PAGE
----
Smuggled bologna at the border is two things I’d never thought I’d read in the same sentence. Who’s doing it? Why are they doing it? Who wants imported suspect deli meat? Apparently, someone, somewhere, as the North Carolina newspaper The News & Observer report that over 200 pounds of the stuff were found in cars at the Texas border.
There were two incidents that occurred in late February, both in El Paso, Texas, that netted over 200 pounds of the meat. The first incident involved a couple trying to be slick by splitting the illegal meat between two different vehicles. Per The Observer:
The husband, a 23-year-old, was referred to an inspection, which revealed rolls of prohibited bologna inside the vehicle, the release said. He told officials a friend paid him to smuggle the bologna. Soon after, CBP officials discovered more bologna hidden inside the vehicle his wife was driving. A total of 110 pounds of the pork were confiscated from the couple, officials said.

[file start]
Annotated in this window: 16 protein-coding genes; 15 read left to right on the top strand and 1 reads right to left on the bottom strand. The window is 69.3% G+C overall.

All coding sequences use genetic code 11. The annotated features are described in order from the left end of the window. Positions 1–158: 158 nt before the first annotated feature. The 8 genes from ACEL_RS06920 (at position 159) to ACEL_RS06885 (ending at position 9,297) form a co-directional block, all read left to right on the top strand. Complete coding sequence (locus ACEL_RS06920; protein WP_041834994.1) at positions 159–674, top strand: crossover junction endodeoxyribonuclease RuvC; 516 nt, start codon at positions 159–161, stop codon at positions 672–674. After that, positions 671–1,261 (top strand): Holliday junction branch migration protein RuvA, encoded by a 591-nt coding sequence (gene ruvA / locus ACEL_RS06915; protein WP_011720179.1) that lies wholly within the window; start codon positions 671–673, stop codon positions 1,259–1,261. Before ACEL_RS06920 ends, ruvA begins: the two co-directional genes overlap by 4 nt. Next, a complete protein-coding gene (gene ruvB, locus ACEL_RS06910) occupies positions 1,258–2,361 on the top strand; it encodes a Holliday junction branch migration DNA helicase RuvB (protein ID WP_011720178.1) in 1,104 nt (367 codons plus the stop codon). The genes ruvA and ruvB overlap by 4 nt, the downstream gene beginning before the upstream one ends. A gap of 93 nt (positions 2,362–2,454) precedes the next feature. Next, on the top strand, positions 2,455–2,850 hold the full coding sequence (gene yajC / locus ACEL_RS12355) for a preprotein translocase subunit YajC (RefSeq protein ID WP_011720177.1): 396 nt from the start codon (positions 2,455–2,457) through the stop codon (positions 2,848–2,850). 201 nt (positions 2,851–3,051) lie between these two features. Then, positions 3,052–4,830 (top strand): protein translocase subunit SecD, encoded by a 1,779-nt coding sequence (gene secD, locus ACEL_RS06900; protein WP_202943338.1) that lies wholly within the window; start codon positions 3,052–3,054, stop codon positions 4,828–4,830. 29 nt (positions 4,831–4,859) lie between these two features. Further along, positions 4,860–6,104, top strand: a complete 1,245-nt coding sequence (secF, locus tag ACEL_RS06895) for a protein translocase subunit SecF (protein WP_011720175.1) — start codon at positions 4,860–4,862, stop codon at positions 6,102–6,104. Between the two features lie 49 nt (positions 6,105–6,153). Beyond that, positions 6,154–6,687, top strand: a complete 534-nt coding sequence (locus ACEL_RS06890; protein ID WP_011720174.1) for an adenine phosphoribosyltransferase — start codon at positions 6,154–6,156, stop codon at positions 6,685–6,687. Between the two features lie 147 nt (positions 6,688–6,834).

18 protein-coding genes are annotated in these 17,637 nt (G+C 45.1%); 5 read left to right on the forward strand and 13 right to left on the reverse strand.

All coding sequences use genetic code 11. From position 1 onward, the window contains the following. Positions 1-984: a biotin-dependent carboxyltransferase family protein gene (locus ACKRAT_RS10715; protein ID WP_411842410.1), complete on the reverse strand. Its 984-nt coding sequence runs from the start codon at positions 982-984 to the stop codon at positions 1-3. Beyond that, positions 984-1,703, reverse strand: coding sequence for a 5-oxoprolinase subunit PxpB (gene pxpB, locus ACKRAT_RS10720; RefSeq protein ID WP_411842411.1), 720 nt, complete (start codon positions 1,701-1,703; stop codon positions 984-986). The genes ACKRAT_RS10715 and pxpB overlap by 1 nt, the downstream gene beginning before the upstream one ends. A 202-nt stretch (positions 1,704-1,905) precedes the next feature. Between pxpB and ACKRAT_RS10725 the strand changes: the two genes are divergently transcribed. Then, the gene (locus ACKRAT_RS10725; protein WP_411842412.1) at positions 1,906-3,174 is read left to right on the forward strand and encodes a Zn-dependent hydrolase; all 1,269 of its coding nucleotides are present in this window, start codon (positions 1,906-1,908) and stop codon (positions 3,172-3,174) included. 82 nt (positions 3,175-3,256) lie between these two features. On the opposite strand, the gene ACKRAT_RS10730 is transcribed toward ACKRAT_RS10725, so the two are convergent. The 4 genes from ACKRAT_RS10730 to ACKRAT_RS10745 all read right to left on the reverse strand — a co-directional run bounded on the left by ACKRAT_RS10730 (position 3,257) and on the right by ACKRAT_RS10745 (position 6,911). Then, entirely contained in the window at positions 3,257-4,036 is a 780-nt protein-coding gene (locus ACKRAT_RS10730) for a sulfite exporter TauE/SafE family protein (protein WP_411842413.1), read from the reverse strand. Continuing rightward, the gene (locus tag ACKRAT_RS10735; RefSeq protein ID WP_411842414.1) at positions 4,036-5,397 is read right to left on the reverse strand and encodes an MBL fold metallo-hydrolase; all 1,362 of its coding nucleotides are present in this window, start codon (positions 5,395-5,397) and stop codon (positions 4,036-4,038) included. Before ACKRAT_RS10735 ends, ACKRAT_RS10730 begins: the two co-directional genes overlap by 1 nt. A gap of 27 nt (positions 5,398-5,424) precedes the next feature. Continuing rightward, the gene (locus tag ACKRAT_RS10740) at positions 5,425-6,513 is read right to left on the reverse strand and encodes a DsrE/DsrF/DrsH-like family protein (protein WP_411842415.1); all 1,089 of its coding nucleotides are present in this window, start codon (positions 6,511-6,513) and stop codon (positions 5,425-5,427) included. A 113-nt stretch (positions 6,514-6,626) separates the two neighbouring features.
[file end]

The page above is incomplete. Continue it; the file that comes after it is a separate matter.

The second incident on Feb. 28 was the biggest find. A man from New Mexico gave himself away after claiming he didn’t have any meat products to declare. That’s when border agents decided to search:
During a second inspection, officials found “anomalies” in the back of the vehicle, the CBP release said. A search uncovered 13 rolls, or 120 pounds, of prohibited bologna.
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Apparently, there’s a market for this stuff. Rolls of bologna can go for as little as $10 in Mexico, so it’s lucrative for these people to try to flip the stuff here in the States. But ultimately it’s not worth it. Besides, it’s gross anyway. Customs and Border Protection stated that smuggling the meat into the U.S. is dangerous because it can “introduce diseases from animals, which can harm the farm industry in the United States.”
Everyone that was caught smuggling received no jail time. But they all will face civil penalties due to not declaring the mean products at the border.